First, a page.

Looking at the segment level stats (shown below stacked), it looks like it is indeed TABLE1 which is generating the high I/O.

So we can “alter table TABLE1 cache” (and place it a keep pool) to remove this completely. Need to this about long term growth for sizing the pool also. Also perhaps scanning the table is not the most efficient use of resource, maybe there is an application improvement which can be made there

For further info here is a comparison of I/O profile with prior to the transition.

In both cases the vast majority of logical reads are table scans. (this is an extreme example of an application I/O profile in that respect).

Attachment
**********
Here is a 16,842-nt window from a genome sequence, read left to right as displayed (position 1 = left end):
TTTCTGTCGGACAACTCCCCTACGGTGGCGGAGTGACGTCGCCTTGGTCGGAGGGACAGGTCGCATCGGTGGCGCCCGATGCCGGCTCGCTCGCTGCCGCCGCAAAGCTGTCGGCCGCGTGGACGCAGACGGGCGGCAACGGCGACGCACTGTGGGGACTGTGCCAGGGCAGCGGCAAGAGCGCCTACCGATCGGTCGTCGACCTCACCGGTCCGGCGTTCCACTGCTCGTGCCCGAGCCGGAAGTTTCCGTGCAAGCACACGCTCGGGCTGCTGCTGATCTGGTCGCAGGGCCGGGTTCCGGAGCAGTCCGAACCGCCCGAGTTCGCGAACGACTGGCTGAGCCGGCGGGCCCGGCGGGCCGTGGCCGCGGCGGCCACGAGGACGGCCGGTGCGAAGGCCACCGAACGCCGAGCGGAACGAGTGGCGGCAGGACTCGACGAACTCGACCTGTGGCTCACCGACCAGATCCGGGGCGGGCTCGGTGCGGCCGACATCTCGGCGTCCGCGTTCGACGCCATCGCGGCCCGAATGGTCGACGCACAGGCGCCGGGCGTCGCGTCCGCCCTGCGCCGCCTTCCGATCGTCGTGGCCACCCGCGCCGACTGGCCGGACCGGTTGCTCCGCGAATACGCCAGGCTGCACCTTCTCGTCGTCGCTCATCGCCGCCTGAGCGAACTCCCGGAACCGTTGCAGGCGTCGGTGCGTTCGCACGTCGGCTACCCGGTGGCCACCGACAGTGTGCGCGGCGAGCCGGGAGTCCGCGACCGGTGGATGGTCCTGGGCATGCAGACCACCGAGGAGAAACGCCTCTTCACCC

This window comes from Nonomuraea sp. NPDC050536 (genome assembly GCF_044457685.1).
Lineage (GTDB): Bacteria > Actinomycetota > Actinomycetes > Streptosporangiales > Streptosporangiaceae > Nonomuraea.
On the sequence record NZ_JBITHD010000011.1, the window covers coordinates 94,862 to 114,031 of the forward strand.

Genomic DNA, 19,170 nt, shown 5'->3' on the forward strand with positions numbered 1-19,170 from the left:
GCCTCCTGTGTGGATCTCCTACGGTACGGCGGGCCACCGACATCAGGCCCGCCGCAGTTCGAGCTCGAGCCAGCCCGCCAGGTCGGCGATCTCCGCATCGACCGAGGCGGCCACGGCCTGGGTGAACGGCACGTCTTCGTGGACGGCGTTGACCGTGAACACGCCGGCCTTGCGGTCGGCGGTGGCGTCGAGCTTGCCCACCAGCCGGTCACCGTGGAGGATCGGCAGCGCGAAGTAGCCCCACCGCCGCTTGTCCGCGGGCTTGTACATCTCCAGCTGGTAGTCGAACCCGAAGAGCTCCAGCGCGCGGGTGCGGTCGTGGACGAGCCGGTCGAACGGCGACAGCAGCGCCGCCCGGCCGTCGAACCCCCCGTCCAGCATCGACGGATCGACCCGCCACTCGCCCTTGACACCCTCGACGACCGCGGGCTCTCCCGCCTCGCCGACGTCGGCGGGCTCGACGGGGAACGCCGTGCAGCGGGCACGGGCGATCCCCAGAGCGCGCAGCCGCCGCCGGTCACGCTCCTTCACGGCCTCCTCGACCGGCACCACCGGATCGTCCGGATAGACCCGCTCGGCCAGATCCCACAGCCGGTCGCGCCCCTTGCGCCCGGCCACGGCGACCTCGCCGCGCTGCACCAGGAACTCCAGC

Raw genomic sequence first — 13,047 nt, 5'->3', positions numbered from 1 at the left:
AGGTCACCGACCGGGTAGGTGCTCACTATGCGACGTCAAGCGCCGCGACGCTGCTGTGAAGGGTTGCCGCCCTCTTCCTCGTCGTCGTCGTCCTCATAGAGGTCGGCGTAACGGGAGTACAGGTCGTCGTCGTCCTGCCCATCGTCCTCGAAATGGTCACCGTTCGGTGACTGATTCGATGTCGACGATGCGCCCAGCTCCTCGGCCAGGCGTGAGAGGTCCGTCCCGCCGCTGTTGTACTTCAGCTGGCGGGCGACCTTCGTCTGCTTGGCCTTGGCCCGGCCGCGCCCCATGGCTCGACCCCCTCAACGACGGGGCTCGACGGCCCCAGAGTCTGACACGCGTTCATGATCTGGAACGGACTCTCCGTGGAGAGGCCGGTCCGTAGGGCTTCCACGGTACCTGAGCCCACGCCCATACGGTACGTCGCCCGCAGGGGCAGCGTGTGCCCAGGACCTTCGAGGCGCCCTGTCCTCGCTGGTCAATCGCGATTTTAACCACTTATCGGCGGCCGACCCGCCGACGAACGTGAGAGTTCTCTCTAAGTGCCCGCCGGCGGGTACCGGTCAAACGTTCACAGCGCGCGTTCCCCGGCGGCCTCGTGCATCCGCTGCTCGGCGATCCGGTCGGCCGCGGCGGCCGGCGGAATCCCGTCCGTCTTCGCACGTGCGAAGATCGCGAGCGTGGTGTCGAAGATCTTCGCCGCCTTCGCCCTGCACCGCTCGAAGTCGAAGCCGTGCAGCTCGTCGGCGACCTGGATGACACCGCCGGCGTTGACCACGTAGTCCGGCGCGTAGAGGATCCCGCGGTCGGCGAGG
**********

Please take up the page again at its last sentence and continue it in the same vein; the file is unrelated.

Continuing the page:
However in the red (first) case almost none of those translate to physical reads – i.e. the reads are cached in the SGA.

In the green (second) case the majority translate into physical reads to SAN (and the absolute thoughput is much lower).

So more evidence to backup the fact that we need to ensure we cache the relevant segments in the SGA (and in the longer term perhaps look to preventing the table scans in the first place).

 

 

Since on ASM there is no OS level caching, it is important that all such queries are cached where possible in the SGA, otherwise via direct path read they will not be cached and will have to go to physical disk. This one is fairly easy to do via the cache directive + keep pool since the segment size is fairly small.